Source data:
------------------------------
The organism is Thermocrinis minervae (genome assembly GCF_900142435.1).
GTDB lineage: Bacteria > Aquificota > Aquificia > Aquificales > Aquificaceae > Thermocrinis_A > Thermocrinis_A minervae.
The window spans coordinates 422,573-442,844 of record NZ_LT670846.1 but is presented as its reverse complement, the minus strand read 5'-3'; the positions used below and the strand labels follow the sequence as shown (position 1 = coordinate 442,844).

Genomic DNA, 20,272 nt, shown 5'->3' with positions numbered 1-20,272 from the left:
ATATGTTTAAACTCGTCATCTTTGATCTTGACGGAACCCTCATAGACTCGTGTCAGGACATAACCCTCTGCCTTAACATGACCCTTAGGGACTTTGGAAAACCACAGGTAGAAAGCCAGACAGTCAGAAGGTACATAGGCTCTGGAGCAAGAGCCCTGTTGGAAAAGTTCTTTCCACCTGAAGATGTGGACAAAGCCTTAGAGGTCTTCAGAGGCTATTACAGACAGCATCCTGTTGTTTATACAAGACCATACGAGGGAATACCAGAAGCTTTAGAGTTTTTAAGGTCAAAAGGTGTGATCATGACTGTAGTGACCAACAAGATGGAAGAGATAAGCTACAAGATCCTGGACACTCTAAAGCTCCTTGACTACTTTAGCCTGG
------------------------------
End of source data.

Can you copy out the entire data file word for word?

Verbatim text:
The organism is Thermocrinis minervae (genome assembly GCF_900142435.1).
GTDB lineage: Bacteria > Aquificota > Aquificia > Aquificales > Aquificaceae > Thermocrinis_A > Thermocrinis_A minervae.
The window spans coordinates 422,573-442,844 of record NZ_LT670846.1 but is presented as its reverse complement, the minus strand read 5'-3'; the positions used below and the strand labels follow the sequence as shown (position 1 = coordinate 442,844).

Genomic DNA, 20,272 nt, shown 5'->3' with positions numbered 1-20,272 from the left:
ATATGTTTAAACTCGTCATCTTTGATCTTGACGGAACCCTCATAGACTCGTGTCAGGACATAACCCTCTGCCTTAACATGACCCTTAGGGACTTTGGAAAACCACAGGTAGAAAGCCAGACAGTCAGAAGGTACATAGGCTCTGGAGCAAGAGCCCTGTTGGAAAAGTTCTTTCCACCTGAAGATGTGGACAAAGCCTTAGAGGTCTTCAGAGGCTATTACAGACAGCATCCTGTTGTTTATACAAGACCATACGAGGGAATACCAGAAGCTTTAGAGTTTTTAAGGTCAAAAGGTGTGATCATGACTGTAGTGACCAACAAGATGGAAGAGATAAGCTACAAGATCCTGGACACTCTAAAGCTCCTTGACTACTTTAGCCTGG